The bridge here has just been refurbished.

From there, the canal narrows as we head west.  The rain started falling as well. 

 

 

We had miles and locks to go, but we called the trip “over” when we got to the Port of Palmyra, because of a breach in a spillway ahead. 

All photos, WVD.

Sign the card here to celebrate Urger‘s 120 years.  Its future too is threatened.

I’ll return to the Erie Canal tomorrow, but for now . . . the clock is ticking louder.

In exactly 24 hours, Grouper will thaw out;  a new owner, the person with the highest bid, will be acclaimed.  I’ve been following the fate of this boat in Wayne County for so many years that I can’t look away as we get to this milestone.  So have a lot of people who live nearby, or live farther away and have been intrigued about it since it arrived.  Many others know it from its various places of work in the Upper Great Lakes, having some family connection going back many decades.

The big question is . . . Will it be scrapped or reimagined as a vessel of some sort.  Reimagining has been a theme of NYS canal efforts in recent years, right?

Here’s one of my first photos of the boat, literally frozen in place, a great metaphor for its years of being frozen in time, showing remarkable resilience to the ravages of rust.  In all this time of neglect and in the absence of bilge pumps, it has not sunk, has not gone down to a muddy grave where the catfish and gobies lurk.

Friends have devoted countless hours reimagining Grouper.

Lee Rust sent along these diagrams highlighting the hull similarities, the 1912 tugboat and

a late 19th century sail/steam half model.

Lee writes:  “Maybe we’ve been misunderstanding the possibilities of Grouper by getting [ourselves] stuck on the old tug story. Here’s what she really is. Subtract Kahlenberg, add ballast, masts & sails. Maybe an auxiliary electric motor to turn the propeller. Voila! Clean and green and good for another 100 years. Piece of cake! Only [a day] left to decide to take that plunge. Here’s [an aerial] view of the hull model revealing the significant difference in beam [and bow design] from Grouper, but the profiles are almost identical. This even shows where the masts would go.

 

A simpler approach might be to remove 15 tons of Kahlenberg and replace with 7 tons of batteries and an electric propulsion system. This might be enough to decrease draft by the 3 feet needed to maneuver in the current Canal. Compare the waterline on the model to that of Grouper.  Image below shows ship model by my friend Rob Napier.

Looking back at this hypothetical lift diagram I made [above],  aside from the difference in beam, the antique hull model could be that of any ‘City’ class Great Lakes tug. (You can pick out the ‘City’ class tugs here.]  The ‘lifted’ waterline on Grouper is awfully close to that of the model. I suppose this hull form was pretty normal back at the end of the 19th century and the tugboat designers of the time just went with what they knew and hoped the vessels wouldn’t sink when they threw in all that coal and machinery.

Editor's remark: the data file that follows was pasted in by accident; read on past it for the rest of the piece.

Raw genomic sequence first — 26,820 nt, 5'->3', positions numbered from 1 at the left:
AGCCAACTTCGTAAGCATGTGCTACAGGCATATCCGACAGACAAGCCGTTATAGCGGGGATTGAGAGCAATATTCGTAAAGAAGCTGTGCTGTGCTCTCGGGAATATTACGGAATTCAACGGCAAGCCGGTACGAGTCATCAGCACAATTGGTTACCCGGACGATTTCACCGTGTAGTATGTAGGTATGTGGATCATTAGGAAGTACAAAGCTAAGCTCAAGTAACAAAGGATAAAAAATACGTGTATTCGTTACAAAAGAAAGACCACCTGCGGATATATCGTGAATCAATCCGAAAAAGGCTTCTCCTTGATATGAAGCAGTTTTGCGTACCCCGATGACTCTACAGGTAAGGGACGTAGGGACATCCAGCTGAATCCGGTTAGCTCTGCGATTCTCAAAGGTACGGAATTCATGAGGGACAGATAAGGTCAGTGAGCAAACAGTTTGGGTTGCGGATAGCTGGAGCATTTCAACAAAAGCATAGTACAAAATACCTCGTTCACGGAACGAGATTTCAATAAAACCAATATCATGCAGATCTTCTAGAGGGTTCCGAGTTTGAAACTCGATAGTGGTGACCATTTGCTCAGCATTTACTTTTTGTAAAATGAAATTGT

OK, I know… daydreaming again. Must be time for my nap.”

Thanks,  Lee.  As I said before, lots of people have been looking at these “excessed canal vessels” for a long time now, and tomorrow, in the heat of summer, Grouper will thaw out.  May the highest bidder win and show exuberance in reimagining canal technology.

 

Related:  This NYTimes article from this past week which examines sail designs on cargo vessels is worth a look.

 

 

Here I get to prove once again that you can never step into the same river twice, or you can never see the same stretch of canal the same way twice.  Click here to see what I did with previous set of photos.

The photo below was taken from the NE corner of the triangular island I’ll now call Midway Junction (the CS and Erie Canals meet here), Midway Triangle, or (my contribution) Tadadaho Island,  if you want to learn about this indigenous spiritual leader, click here.

Two miles west from Tadadaho Island, we approach Lock E-25 in

May’s Point NY.  Click here to see the location of the lock relative to the NYS Thruway.

What would you expect to see when the lock is in a National Wildlife Refuge?

A small boat could cross here and enter Tschache (“shockey”) Pool. 

There’s a campground and marina here.

Lots of these and other wildlife are here.  Someone on the boat saw a coyote on the south bank.

The Clyde River intersects the Erie Canal several times.  Follow the channel markers. 

About six miles farther, lock E-26 appears.

See that rusty bridge a quarter mile beyond the lock?

It’s the E-93 West Shore RR bridge;  see both outside and inside here. It’s the bane of any boat that exceeds 15′ on this stretch of the Canal.